Let’s find a value for \(D\) such that \(\theta = 5 \, \text{arcseconds}\).

To find \(D\) for 5 arcseconds, we need to solve for the angle between the headlights. We can derive the angle as follows (figure 2) :

Let’s solve for \(D\):

## How Far Away is it?#

Let:

\(d = 2\) meters, the distance between the headlights.

\(\theta = 5 \, \text{arcseconds}\), average visual acuity.

```
import numpy as np
from pint import UnitRegistry
ureg = UnitRegistry()
```

```
d = 2*ureg['m']
theta = 5 * np.pi/10800
D = d/(2*np.tan(theta/2))
print(f'D = {D.to('m'):~.1f}')
print(f'D = {D.to("km"):~.1f}')
```

D = 1375.1 m

D = 1.4 km

If two lights are placed at a distance of 2 meters apart, the average person would have to be further than 1.4 km before they would look like one light. In other words, a driver should be able to see one light source become two around 1.4 km away.

Note

That distance is highly dependent on the visual acuity of the observer and the atmospheric conditions (the astronomers would call it seeing) at the time.

```
d = 2*ureg['m']
theta = 5 * np.pi/10800
for angle in (10,5,1):
theta = angle * np.pi/10800
D = d/(2*np.tan(theta/2))
print(f'theta = {angle}')
print(f'D = {D.to('m'):~.1f}')
print(f'D = {D.to('km'):~.1f}')
print('--------')
```

theta = 10

D = 687.5 m

D = 0.7 kmtheta = 5

D = 1375.1 m

D = 1.4 kmtheta = 1

D = 6875.5 m

D = 6.9 km

What we see is how close or far away people with worse or better eye sight would see one light resolve to two.

## How Long Before Turning High Beams Off?#

Now that we understand how far away the vehicle is, how long do we have before we should to turn off the high beams?

**Assumptions:**

Let’s assume that the observer is in a car, \(O\), and the other car, \(C\). Both cars are travelling at a constant velocity, \(V_1\) & \(V_2\), towards each other.

Each car is not accelerating. That is: \(\frac{dV_1}{dt} = \frac{dV_2}{dt} = 0\)

We will assume that we need to turn the high beams off when the distance between the two vehicles is \(m\)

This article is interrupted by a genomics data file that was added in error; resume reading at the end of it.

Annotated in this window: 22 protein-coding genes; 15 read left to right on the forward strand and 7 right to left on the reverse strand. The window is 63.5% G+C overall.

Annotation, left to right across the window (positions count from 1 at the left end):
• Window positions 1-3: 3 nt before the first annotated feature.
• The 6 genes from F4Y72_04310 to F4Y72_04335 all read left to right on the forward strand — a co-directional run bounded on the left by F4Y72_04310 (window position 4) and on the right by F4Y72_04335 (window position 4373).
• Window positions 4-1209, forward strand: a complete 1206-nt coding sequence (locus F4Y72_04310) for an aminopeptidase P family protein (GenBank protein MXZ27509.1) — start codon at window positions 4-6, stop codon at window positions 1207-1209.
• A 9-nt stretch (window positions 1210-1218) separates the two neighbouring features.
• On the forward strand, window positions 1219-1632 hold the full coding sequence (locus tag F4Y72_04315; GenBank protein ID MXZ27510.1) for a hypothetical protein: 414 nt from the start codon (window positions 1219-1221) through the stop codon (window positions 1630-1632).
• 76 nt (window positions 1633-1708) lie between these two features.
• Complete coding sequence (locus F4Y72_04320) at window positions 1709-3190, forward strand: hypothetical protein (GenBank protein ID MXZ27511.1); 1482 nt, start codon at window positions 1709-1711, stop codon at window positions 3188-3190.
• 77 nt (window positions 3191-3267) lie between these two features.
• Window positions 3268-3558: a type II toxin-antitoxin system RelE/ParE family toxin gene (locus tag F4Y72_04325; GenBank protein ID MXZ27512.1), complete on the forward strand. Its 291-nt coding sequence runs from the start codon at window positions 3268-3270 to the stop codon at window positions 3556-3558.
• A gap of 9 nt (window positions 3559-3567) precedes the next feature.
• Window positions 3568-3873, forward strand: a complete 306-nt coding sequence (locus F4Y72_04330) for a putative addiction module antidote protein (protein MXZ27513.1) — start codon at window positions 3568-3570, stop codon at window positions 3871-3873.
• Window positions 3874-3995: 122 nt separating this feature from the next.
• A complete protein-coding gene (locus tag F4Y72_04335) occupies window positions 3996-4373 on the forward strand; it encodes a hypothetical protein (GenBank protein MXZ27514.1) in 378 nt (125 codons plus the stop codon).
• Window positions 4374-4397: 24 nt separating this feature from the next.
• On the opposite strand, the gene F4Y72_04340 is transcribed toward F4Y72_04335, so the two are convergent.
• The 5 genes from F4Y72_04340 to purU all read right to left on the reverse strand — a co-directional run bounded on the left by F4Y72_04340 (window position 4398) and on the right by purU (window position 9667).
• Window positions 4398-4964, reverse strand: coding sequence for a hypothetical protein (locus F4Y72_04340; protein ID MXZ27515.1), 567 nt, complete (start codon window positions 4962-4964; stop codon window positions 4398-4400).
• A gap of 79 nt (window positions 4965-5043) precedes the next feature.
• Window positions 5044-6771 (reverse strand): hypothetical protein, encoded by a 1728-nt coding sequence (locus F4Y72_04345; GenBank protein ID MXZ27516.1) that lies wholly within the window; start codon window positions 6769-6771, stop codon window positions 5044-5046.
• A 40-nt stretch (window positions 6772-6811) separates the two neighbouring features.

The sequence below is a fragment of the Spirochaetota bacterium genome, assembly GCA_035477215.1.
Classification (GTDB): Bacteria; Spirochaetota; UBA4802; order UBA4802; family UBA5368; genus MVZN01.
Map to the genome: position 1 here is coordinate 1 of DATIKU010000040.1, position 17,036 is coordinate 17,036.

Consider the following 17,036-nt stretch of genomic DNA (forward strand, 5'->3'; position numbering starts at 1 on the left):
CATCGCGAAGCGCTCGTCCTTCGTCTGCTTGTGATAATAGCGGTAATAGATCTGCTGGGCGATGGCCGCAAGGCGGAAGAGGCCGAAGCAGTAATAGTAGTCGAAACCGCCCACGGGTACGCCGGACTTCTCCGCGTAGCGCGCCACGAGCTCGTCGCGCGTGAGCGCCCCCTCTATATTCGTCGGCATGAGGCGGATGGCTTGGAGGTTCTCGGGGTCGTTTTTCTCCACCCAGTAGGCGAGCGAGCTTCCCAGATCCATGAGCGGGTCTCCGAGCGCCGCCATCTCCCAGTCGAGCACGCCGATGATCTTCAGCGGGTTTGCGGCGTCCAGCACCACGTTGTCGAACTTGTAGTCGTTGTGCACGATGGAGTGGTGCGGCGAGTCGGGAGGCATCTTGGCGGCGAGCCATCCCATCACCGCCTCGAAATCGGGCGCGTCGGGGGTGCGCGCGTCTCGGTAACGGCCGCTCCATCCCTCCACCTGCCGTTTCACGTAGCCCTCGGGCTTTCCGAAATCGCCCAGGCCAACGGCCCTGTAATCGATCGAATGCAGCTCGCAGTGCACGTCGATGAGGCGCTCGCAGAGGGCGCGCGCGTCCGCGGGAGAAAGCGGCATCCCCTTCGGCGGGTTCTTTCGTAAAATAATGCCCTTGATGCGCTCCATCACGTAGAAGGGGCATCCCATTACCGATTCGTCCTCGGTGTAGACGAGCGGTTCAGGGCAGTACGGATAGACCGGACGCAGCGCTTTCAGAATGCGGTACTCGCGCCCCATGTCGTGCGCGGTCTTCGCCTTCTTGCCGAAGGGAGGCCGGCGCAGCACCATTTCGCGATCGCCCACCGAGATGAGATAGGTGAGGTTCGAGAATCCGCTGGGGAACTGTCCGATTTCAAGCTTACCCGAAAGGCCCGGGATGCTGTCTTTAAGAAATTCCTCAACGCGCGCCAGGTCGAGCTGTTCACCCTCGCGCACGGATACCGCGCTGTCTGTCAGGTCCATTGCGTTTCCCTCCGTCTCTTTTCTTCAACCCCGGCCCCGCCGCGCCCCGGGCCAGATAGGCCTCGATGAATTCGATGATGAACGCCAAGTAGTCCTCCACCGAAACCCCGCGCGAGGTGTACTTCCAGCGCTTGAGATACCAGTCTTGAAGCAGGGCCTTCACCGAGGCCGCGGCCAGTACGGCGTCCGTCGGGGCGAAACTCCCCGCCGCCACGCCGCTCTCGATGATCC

The equation:

Where:

\(m\) - Distance in meters

\(v\) - Velocity in \(\frac{m}{s}\)

\(t\) - Time in seconds

We want to understand how long it will be before the other vehicle will be \(m\) from our vehicle. We can rearrange the equation:

Observe that both vehicles have 0 acceleration, and we can then treat one vehicle as stationary while the other approaches it at \(v = v_1 + v_2\).

Let:

\(v_1 = 90 \frac{km}{h}\)

\(v_2 = 90 \frac{km}{h}\)

\(m = 500 \, \text{m}\)

```
d = 2*ureg['m']
theta = 5 * np.pi/10800
D = d/(2*np.tan(theta/2))
print('Distance to see two headlights:')
print(f'D = {D.to('m'):~.1f}')
print(f'D = {D.to('km'):~.1f}')
print()
m = 500*ureg['m']
v1 = 90*ureg['km/h']
v2 = 90*ureg['km/h']
print('Distance to travel before turning off highbeams:')
print(f'{(D - m).to('m'):~.1f}')
print()
t = (D - m)/(v1 + v2)
print('Time to wait before turning off highbeams:')
print(f't = {t.to('s'):~.2f}')
```

Distance to see two headlights:

D = 1375.1 m

D = 1.4 kmDistance to travel before turning off high beams:

875.1 mTime to wait before turning off high beams:

t = 17.50 s

Based on the assumptions, the observer should see the oncoming vehicle’s brights resolve to two headlights at about 1.4 km away. The observer should wait about 17 seconds or so before turning off the high beams to make sure that they are turned off at a reasonable distance, 500 m in this case.